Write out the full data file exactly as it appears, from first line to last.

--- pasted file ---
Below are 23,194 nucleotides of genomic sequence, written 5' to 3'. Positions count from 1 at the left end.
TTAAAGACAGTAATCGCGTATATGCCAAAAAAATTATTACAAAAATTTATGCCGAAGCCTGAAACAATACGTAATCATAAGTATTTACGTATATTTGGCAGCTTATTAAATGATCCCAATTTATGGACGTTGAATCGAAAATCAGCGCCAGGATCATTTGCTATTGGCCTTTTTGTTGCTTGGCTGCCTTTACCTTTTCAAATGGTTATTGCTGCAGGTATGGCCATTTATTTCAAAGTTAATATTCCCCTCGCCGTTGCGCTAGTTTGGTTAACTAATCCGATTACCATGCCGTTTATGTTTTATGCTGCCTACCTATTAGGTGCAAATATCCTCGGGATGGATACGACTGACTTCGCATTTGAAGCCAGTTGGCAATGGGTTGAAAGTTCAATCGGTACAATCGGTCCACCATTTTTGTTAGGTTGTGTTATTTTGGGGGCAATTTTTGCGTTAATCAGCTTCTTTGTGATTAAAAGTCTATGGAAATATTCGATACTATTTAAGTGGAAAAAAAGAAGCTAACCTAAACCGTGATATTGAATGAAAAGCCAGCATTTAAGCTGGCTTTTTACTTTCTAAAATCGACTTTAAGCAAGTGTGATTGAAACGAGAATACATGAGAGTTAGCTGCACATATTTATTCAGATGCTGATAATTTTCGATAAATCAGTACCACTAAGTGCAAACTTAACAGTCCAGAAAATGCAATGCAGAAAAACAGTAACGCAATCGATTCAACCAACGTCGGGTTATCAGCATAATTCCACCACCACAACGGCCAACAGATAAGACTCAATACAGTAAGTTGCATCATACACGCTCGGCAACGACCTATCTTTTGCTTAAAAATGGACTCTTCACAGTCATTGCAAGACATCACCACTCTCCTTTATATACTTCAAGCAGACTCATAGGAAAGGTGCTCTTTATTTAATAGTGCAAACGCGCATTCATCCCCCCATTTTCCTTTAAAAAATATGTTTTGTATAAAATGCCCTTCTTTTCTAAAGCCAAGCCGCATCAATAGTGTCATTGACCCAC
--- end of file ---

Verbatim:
Below are 23,194 nucleotides of genomic sequence, written 5' to 3'. Positions count from 1 at the left end.
TTAAAGACAGTAATCGCGTATATGCCAAAAAAATTATTACAAAAATTTATGCCGAAGCCTGAAACAATACGTAATCATAAGTATTTACGTATATTTGGCAGCTTATTAAATGATCCCAATTTATGGACGTTGAATCGAAAATCAGCGCCAGGATCATTTGCTATTGGCCTTTTTGTTGCTTGGCTGCCTTTACCTTTTCAAATGGTTATTGCTGCAGGTATGGCCATTTATTTCAAAGTTAATATTCCCCTCGCCGTTGCGCTAGTTTGGTTAACTAATCCGATTACCATGCCGTTTATGTTTTATGCTGCCTACCTATTAGGTGCAAATATCCTCGGGATGGATACGACTGACTTCGCATTTGAAGCCAGTTGGCAATGGGTTGAAAGTTCAATCGGTACAATCGGTCCACCATTTTTGTTAGGTTGTGTTATTTTGGGGGCAATTTTTGCGTTAATCAGCTTCTTTGTGATTAAAAGTCTATGGAAATATTCGATACTATTTAAGTGGAAAAAAAGAAGCTAACCTAAACCGTGATATTGAATGAAAAGCCAGCATTTAAGCTGGCTTTTTACTTTCTAAAATCGACTTTAAGCAAGTGTGATTGAAACGAGAATACATGAGAGTTAGCTGCACATATTTATTCAGATGCTGATAATTTTCGATAAATCAGTACCACTAAGTGCAAACTTAACAGTCCAGAAAATGCAATGCAGAAAAACAGTAACGCAATCGATTCAACCAACGTCGGGTTATCAGCATAATTCCACCACCACAACGGCCAACAGATAAGACTCAATACAGTAAGTTGCATCATACACGCTCGGCAACGACCTATCTTTTGCTTAAAAATGGACTCTTCACAGTCATTGCAAGACATCACCACTCTCCTTTATATACTTCAAGCAGACTCATAGGAAAGGTGCTCTTTATTTAATAGTGCAAACGCGCATTCATCCCCCCATTTTCCTTTAAAAAATATGTTTTGTATAAAATGCCCTTCTTTTCTAAAGCCAAGCCGCATCAATAGTGTCATTGACCCAC